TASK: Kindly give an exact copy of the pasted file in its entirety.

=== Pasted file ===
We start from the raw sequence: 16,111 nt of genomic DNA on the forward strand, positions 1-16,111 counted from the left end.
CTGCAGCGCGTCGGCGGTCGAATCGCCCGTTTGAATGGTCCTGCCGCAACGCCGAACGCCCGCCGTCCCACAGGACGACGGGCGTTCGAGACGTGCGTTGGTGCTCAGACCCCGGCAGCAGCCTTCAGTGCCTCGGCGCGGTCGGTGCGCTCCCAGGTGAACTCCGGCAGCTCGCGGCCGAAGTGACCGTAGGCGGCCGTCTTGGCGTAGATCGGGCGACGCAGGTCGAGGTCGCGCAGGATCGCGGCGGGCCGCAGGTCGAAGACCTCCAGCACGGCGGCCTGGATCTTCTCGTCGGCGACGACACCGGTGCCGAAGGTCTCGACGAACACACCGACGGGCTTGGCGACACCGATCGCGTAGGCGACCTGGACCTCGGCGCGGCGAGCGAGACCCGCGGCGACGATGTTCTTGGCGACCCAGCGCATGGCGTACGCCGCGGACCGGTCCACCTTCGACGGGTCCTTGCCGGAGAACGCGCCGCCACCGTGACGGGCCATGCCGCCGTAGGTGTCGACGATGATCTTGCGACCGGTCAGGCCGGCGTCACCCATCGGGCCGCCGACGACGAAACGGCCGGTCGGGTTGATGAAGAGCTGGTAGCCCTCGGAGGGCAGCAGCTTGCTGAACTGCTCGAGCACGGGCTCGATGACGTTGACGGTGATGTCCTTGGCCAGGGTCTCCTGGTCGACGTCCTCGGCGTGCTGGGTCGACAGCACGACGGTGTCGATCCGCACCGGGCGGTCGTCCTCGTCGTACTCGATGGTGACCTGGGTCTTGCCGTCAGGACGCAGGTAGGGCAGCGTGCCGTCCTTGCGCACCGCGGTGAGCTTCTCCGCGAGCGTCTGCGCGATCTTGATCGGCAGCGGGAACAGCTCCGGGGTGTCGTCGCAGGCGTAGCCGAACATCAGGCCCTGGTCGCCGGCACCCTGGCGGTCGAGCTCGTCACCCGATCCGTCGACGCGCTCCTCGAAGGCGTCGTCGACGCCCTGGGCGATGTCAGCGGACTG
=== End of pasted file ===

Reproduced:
We start from the raw sequence: 16,111 nt of genomic DNA on the forward strand, positions 1-16,111 counted from the left end.
CTGCAGCGCGTCGGCGGTCGAATCGCCCGTTTGAATGGTCCTGCCGCAACGCCGAACGCCCGCCGTCCCACAGGACGACGGGCGTTCGAGACGTGCGTTGGTGCTCAGACCCCGGCAGCAGCCTTCAGTGCCTCGGCGCGGTCGGTGCGCTCCCAGGTGAACTCCGGCAGCTCGCGGCCGAAGTGACCGTAGGCGGCCGTCTTGGCGTAGATCGGGCGACGCAGGTCGAGGTCGCGCAGGATCGCGGCGGGCCGCAGGTCGAAGACCTCCAGCACGGCGGCCTGGATCTTCTCGTCGGCGACGACACCGGTGCCGAAGGTCTCGACGAACACACCGACGGGCTTGGCGACACCGATCGCGTAGGCGACCTGGACCTCGGCGCGGCGAGCGAGACCCGCGGCGACGATGTTCTTGGCGACCCAGCGCATGGCGTACGCCGCGGACCGGTCCACCTTCGACGGGTCCTTGCCGGAGAACGCGCCGCCACCGTGACGGGCCATGCCGCCGTAGGTGTCGACGATGATCTTGCGACCGGTCAGGCCGGCGTCACCCATCGGGCCGCCGACGACGAAACGGCCGGTCGGGTTGATGAAGAGCTGGTAGCCCTCGGAGGGCAGCAGCTTGCTGAACTGCTCGAGCACGGGCTCGATGACGTTGACGGTGATGTCCTTGGCCAGGGTCTCCTGGTCGACGTCCTCGGCGTGCTGGGTCGACAGCACGACGGTGTCGATCCGCACCGGGCGGTCGTCCTCGTCGTACTCGATGGTGACCTGGGTCTTGCCGTCAGGACGCAGGTAGGGCAGCGTGCCGTCCTTGCGCACCGCGGTGAGCTTCTCCGCGAGCGTCTGCGCGATCTTGATCGGCAGCGGGAACAGCTCCGGGGTGTCGTCGCAGGCGTAGCCGAACATCAGGCCCTGGTCGCCGGCACCCTGGCGGTCGAGCTCGTCACCCGATCCGTCGACGCGCTCCTCGAAGGCGTCGTCGACGCCCTGGGCGATGTCAGCGGACTG